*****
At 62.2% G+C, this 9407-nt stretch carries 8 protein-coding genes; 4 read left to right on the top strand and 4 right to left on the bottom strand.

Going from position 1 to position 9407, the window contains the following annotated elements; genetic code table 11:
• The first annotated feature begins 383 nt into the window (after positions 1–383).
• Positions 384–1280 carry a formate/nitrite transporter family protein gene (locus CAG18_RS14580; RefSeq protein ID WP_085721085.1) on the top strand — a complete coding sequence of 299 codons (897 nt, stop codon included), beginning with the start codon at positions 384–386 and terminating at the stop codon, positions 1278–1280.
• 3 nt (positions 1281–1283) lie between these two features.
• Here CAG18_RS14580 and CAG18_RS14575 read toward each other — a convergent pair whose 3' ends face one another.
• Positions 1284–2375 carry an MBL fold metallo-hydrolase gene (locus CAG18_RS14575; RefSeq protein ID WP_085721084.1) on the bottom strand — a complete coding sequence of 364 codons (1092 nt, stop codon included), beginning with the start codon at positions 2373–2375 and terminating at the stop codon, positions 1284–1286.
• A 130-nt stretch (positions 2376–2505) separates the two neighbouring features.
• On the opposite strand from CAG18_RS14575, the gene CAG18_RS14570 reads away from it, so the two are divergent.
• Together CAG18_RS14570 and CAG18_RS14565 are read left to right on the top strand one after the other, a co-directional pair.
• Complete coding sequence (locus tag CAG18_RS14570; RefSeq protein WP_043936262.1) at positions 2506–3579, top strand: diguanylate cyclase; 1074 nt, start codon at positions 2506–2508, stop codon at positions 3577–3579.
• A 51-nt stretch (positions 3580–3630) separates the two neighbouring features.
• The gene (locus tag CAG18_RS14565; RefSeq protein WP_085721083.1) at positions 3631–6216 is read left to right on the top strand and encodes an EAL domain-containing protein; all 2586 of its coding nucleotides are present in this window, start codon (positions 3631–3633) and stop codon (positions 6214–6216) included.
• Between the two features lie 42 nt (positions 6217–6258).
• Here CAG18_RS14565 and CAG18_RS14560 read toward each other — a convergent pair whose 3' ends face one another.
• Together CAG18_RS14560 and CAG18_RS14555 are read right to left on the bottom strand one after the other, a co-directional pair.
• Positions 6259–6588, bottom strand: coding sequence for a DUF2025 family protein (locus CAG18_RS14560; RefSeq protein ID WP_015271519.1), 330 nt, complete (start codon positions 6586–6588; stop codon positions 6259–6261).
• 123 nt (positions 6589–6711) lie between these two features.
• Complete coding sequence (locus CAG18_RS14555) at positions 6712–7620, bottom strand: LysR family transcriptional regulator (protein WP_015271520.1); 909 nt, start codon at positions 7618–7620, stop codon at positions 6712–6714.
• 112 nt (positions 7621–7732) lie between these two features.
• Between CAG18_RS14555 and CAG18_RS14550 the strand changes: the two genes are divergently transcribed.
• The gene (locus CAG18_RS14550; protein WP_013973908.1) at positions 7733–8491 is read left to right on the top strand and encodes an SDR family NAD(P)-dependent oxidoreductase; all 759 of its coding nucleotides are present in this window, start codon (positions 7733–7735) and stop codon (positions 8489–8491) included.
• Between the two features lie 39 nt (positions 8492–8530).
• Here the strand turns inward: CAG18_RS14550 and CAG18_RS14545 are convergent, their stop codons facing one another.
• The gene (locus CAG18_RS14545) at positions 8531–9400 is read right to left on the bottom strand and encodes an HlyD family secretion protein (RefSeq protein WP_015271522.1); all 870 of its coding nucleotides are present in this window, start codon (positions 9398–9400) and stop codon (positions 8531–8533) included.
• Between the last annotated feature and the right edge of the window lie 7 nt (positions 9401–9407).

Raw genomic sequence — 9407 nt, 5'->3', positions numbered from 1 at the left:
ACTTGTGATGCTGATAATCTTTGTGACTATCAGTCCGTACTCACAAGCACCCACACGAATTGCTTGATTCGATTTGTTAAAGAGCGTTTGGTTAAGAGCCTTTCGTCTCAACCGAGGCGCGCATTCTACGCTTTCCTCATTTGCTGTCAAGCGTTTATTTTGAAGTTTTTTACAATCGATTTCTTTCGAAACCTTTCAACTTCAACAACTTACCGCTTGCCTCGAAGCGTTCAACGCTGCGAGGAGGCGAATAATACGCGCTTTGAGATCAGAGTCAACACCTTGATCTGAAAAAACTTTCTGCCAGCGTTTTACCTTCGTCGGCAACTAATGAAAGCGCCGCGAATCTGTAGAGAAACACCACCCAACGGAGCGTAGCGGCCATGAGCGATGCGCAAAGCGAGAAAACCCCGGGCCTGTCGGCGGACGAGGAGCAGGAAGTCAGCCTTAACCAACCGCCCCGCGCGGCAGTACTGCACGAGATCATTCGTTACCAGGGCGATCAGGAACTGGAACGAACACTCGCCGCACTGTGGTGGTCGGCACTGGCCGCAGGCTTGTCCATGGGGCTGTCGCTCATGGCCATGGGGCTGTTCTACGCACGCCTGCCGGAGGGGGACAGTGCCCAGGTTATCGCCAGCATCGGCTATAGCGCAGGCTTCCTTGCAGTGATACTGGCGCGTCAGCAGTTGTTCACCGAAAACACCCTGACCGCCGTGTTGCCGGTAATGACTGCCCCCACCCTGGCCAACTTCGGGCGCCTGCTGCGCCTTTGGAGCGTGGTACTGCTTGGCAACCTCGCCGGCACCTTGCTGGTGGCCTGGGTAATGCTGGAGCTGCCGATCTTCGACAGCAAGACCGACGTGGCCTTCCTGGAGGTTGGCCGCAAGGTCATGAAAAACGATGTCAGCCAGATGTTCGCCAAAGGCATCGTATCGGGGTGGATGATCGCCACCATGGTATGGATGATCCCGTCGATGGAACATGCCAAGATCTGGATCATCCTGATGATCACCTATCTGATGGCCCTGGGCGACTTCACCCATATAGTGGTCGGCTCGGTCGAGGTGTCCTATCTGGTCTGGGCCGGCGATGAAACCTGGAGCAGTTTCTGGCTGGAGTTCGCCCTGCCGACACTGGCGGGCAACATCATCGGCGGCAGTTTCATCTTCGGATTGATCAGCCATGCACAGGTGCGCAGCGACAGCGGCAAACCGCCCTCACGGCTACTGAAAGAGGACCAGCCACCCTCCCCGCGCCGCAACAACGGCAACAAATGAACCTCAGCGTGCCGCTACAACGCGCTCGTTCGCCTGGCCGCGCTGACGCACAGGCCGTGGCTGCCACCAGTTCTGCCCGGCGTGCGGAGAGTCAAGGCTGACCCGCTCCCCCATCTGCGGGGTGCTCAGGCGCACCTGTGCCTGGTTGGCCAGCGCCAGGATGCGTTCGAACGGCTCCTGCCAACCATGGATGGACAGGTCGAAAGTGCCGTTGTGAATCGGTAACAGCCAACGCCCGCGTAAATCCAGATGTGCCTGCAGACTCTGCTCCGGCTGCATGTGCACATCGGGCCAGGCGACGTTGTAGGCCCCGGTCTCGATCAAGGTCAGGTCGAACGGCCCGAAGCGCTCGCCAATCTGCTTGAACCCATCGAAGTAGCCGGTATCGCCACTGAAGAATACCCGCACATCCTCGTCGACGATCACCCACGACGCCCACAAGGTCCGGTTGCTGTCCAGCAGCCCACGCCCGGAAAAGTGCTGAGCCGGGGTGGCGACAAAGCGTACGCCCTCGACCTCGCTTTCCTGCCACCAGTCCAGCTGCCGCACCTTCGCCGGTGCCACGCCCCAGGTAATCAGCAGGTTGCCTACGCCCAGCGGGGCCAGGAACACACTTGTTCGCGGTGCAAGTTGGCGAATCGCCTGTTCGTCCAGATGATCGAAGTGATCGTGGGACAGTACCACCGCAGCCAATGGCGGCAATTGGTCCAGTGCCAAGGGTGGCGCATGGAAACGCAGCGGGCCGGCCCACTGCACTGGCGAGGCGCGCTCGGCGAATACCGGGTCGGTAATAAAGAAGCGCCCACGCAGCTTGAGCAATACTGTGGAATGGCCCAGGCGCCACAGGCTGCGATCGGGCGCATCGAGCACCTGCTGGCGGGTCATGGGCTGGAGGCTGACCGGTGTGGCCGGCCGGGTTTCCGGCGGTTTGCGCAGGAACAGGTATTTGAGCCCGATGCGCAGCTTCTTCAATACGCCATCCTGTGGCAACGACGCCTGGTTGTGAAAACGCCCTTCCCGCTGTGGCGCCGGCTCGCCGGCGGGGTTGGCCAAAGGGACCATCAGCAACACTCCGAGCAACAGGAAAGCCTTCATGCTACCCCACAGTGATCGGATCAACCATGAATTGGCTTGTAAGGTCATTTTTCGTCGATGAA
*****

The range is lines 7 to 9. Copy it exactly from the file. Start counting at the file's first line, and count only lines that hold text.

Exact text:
• Positions 1284–2375 carry an MBL fold metallo-hydrolase gene (locus CAG18_RS14575; RefSeq protein ID WP_085721084.1) on the bottom strand — a complete coding sequence of 364 codons (1092 nt, stop codon included), beginning with the start codon at positions 2373–2375 and terminating at the stop codon, positions 1284–1286.
• A 130-nt stretch (positions 2376–2505) separates the two neighbouring features.
• On the opposite strand from CAG18_RS14575, the gene CAG18_RS14570 reads away from it, so the two are divergent.